Posted 14/11/2008 16:50 (#142 - in reply to #133)
Subject: RE: Vote-recall question proposal


New user

Posts: 1

I’d like to endorse Dr. Littvay’s suggestion for using a different question to ask about voting in recent elections. As Dr. Littvay indicates, both memory and social desirability are influences that can increase vote overreporting, and modified question wording will legitimize not voting as well as help respondents to remember their behavior.

Moreover, and apart from concerns about social desirability, etc., the question included in the current version of the questionnaire seems likely to contribute to vote overreporting through its use of the word “abstain,” which the Compact OED defines as “formally choose not to vote,” and Webster’s defines as “to refrain deliberately...from an action.” Thus the question as currently phrased seems to allow for only two limited alternatives: voting, and making a deliberate decision not to vote. Respondents may be even less likely to report their behavior accurately than if the question were phrased more neutrally, allowing, e.g., for those who just didn’t get around to voting or didn’t manage to vote.

The shorter form introduction as employed in the ANES (“In talking to people about elections, we often find that a lot of people were not able to vote because they weren’t registered, they were sick, or they didn’t have time.”) seems a desirable change, helping to reduce overreporting by legitimizing not voting without greatly increasing the interviewer’s burden. And using a split-ballot experimental design to ask both the existing question and the new version will permit the study to make an important contribution to the literature on vote overreporting as well as to make methodologically informed decisions for the next round.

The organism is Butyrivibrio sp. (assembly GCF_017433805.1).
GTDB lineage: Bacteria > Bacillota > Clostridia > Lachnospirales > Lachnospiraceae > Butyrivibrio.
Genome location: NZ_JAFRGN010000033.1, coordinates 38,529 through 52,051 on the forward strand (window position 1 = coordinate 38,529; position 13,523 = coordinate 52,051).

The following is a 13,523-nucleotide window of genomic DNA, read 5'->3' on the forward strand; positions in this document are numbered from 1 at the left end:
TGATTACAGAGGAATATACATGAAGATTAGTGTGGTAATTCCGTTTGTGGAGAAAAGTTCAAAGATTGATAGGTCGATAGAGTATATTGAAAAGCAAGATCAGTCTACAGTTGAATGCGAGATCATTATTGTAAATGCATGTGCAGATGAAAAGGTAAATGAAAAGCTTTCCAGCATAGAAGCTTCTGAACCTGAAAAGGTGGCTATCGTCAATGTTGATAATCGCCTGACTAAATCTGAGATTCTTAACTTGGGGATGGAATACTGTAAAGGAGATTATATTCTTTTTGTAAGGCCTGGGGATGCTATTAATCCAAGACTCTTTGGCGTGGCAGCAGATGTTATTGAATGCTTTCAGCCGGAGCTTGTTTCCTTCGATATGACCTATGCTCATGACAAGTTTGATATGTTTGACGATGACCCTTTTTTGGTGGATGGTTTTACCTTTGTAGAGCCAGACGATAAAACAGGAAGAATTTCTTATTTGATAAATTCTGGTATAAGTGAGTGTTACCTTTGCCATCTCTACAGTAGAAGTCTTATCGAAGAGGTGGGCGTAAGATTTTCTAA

On the question of which response options to use, see Duff et al. (2007), for an experimental comparison of two question forms using ANES data. The introductory text was the shorter version in both forms. The “standard” form then asked, “How about you—did you vote in the election this November?” and offered only two response options (“yes, voted”; and “no, didn’t vote”). The experimental form replicated the response options used by Belli et al. (1999) – but not the more extended introduction with memory cues – asking respondents “Which of these statements best describes you?” and offering the four response options:

1. I did not vote in the [Month and day] election.
2. I thought about voting this time but didn’t.
3. I usually vote but didn’t this time.
4. I am sure I voted in the [Month and day] election.

Thus, the authors are able to isolate the effect of the response options, since introduction/question wording is held constant; they find that the additional response options reduce overreporting by about 8 percentage points. They also find that the reduction in overreporting is not distributed evenly across respondents, but is concentrated among those who are younger, have the fewest resources, who are the least politically interested and knowledgeable, and who feel the least efficacious – a conclusion that contrasts with Belli et al.’s (2001) results. Examining such patterns in a cross-cultural context would contribute to the further understanding of who does and does not vote, as well as generate additional insights into susceptibility to social desirability in vote reporting. (In this regard, see also Karp and Brockington 2005, who consider cross-national and contextual differences in the degree of social desirability pressures and their relationship to vote overreporting.)

References

Duff, Brian, Michael J. Hanmer, Won-Ho Park and Ismail K. White. 2007. “Good Excuses: Understanding Who Votes with an Improved Turnout Question.” Public Opinion Quarterly 71:67-90.

Karp, Jeffrey A. and David Brockington. 2005. “Social Desirability and Response Validity: A Comparative Analysis of Overreporting Voter Turnout in Five Countries.” Journal of Politics 67: 825-40.